• Where our electricity comes from

    where our electricity comes from

    Source: Department of Energy and Climate Change (DECC)

    OVO has always challenged the status quo and we are passionate about innovating to make a significant impact via simple solutions to offer the greenest electricity we can, at the best possible prices. We call this balance between clean energy and great value ‘Mainstream Green’.

    Our plan is for OVO’s fuel mix to become steadily greener over time and the last year has been no exception. The fuel mix charts below * show how the electricity OVO supplied over the last three years (April to March) was generated and how this compares to the UK average.

    FMD grid


    Source: Department of Energy and Climate Change (DECC)

    As you can see, our fuel mix drastically improved over this period, with coal use dropping from 39.3% to 0% and the total mix now made up of 85% gas and 15% renewables. The chart below shows the carbon intensity of our mix falling from 486 to only 321 grams of CO2 per kWh, largely driven by eliminating coal.

     Carbon intensity 2 Source: Department of Energy and Climate Change (DECC)


  • How we did it

    These fuel mix improvements are all part of OVO’s Mainstream Green strategy. As well as supplying as much of the mix from renewables as we can (whilst still keeping down costs), we realised that simply getting rid of coal would cut our carbon intensity dramatically.

    We have said before (here and here and here) that we were unhappy with how much coal was in our fuel mix. Unfortunately, since we don’t own our own power stations, it’s been tricky to avoid, since we are left buying much of our power from the UK’s ‘residual mix’ which is far dirtier than we would like. But we’re a determined bunch here at OVO, and we’re pleased to say we finally found a way to wash our hands of coal for good.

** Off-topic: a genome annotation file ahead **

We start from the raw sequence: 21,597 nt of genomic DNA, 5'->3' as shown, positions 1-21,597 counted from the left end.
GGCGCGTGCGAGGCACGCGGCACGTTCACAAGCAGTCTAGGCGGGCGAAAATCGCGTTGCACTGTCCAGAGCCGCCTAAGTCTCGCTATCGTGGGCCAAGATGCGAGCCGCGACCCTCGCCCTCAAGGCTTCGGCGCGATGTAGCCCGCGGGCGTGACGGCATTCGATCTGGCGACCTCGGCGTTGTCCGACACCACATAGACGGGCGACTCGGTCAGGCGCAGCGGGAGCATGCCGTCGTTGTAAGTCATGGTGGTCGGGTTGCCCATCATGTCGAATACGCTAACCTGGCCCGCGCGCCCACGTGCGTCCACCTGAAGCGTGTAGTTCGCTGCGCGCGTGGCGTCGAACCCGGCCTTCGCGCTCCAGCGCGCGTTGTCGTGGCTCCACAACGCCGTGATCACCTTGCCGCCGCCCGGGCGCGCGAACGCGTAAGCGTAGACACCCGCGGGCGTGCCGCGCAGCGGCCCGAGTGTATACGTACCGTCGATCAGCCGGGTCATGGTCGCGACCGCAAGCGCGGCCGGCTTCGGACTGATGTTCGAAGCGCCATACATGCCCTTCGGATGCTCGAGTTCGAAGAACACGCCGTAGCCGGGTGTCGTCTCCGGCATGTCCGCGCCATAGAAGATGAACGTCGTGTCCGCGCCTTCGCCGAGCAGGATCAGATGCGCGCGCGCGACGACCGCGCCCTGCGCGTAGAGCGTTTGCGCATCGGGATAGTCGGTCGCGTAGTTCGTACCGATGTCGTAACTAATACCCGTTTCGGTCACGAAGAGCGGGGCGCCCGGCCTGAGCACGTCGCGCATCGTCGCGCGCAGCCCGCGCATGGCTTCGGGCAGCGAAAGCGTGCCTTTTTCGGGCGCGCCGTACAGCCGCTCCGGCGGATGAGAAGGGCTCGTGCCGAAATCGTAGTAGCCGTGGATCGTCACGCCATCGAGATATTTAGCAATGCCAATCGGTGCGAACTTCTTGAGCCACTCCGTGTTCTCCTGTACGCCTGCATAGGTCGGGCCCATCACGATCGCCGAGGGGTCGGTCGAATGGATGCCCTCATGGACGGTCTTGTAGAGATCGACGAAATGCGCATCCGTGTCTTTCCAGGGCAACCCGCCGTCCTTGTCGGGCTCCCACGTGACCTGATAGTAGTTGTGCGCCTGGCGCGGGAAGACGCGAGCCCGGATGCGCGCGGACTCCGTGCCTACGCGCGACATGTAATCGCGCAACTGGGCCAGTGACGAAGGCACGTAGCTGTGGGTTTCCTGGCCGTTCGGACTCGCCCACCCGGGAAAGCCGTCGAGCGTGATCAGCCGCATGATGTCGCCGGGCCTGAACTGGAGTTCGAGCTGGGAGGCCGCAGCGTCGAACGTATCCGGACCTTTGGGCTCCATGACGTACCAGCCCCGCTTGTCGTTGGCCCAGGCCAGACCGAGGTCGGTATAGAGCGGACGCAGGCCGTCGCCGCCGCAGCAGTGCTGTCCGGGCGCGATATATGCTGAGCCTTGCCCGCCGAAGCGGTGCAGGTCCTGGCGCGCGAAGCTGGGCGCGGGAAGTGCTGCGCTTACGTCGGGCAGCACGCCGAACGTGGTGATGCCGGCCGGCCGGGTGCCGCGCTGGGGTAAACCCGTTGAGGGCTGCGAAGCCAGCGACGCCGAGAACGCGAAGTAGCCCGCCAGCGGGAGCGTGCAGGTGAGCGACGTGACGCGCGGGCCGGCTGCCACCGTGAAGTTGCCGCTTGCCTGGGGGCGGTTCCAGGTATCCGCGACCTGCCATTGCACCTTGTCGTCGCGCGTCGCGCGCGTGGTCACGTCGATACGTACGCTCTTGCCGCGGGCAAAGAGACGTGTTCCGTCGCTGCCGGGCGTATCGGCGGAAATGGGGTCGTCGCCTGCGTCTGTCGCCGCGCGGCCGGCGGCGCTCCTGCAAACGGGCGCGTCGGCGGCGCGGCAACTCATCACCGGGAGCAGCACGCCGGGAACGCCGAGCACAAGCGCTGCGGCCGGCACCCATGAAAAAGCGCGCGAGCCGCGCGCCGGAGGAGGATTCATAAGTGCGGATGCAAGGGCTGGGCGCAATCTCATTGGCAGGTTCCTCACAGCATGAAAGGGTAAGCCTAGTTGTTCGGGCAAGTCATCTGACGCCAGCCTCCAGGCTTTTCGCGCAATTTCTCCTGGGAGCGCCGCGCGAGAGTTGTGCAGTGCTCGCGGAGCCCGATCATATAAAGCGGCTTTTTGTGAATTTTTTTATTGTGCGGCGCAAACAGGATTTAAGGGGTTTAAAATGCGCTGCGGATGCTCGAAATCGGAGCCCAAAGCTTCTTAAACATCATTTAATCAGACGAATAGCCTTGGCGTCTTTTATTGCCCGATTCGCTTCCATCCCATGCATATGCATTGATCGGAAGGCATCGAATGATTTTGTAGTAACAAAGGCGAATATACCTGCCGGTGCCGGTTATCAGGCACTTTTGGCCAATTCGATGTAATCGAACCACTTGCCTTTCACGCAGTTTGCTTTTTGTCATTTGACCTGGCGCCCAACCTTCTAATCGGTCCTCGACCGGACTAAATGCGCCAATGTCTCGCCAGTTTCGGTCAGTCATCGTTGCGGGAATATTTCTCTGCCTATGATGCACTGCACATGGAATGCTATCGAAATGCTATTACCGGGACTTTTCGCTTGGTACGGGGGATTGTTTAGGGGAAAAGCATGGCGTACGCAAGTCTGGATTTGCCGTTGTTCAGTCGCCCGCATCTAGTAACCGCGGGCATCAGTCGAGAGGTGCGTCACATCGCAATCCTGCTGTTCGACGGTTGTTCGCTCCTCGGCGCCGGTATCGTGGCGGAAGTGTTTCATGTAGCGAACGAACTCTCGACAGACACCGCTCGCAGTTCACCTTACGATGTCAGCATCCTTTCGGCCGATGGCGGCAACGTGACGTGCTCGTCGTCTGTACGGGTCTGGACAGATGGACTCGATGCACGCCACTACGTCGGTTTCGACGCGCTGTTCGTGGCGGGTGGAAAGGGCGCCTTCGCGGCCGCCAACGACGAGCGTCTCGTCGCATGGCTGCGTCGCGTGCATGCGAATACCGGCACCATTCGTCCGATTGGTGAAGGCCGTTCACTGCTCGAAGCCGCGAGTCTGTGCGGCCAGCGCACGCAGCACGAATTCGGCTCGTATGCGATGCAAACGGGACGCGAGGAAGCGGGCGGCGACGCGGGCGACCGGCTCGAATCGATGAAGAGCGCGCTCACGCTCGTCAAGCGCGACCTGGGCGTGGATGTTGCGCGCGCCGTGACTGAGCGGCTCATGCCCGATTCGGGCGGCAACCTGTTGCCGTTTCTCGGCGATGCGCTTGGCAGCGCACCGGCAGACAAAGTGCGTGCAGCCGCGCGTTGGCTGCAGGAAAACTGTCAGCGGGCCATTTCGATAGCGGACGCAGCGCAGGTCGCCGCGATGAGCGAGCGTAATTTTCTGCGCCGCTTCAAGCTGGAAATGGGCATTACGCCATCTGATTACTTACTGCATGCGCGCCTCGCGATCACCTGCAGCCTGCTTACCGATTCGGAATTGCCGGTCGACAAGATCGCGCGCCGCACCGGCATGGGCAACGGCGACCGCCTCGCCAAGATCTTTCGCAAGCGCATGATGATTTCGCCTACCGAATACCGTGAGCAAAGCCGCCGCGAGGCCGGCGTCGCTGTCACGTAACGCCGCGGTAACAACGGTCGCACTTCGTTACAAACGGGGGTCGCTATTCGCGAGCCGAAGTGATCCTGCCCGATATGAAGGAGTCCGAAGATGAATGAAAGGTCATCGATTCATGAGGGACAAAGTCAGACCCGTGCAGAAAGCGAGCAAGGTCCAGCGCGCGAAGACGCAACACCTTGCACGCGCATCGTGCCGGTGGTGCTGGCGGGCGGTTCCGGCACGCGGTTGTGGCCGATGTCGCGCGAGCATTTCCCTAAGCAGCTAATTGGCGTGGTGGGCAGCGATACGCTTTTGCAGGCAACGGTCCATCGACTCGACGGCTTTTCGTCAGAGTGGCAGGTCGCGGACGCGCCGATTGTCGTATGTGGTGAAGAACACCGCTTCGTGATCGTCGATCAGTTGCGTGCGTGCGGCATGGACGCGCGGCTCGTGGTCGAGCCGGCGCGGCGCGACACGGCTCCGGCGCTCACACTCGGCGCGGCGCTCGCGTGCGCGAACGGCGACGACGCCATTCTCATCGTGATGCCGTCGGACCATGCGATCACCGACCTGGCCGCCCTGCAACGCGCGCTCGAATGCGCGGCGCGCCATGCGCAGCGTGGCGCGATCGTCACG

Delivering a 34% reduction in the CO2 intensity of our electricity means we avoided 296,000 tonnes of CO2, equivalent to taking about 62,000* cars off the road.


  • What about renewables?

    For the year 2014-15, our renewable electricity was generated using mostly wind, the diagram below shows the full breakdown.

    Renewable breakdown

    Source: Department of Energy and Climate Change (DECC)

    But as you can see, for the 2014-15 compliance period, our total share of renewables looks like it decreased from 26% to 15%. This is a little misleading, as it’s actually because, in order to scrub out coal, we no longer buy from the residual mix. That’s great for getting rid of coal, but also means we don’t count the 12% renewables from the residual mix last year (2013-14). Actually, in April 2015,we more than doubled the amount of renewables in our three main tariffs from 15% to 33% so by the end of this year (2015/2016) our renewables share will be above 33%. It’ll also mean another improvement in our carbon intensity.

    Eliminating coal from our fuel mix and increasing the amount of renewables has been a big challenge for us this year, and we’re proud of the results. But we’re not done yet and we know there’s still a ways to go before we reach the best possible Mainstream Green balance. In the meantime, you can see the official fuel mix numbers from Ofgem on our fuel mix disclosure page.

    *UK Renewable power is generated from wind, solar, geothermal, wave, tidal, hydro, biomass, landfill gas, sewage treatment plant gas and biogas.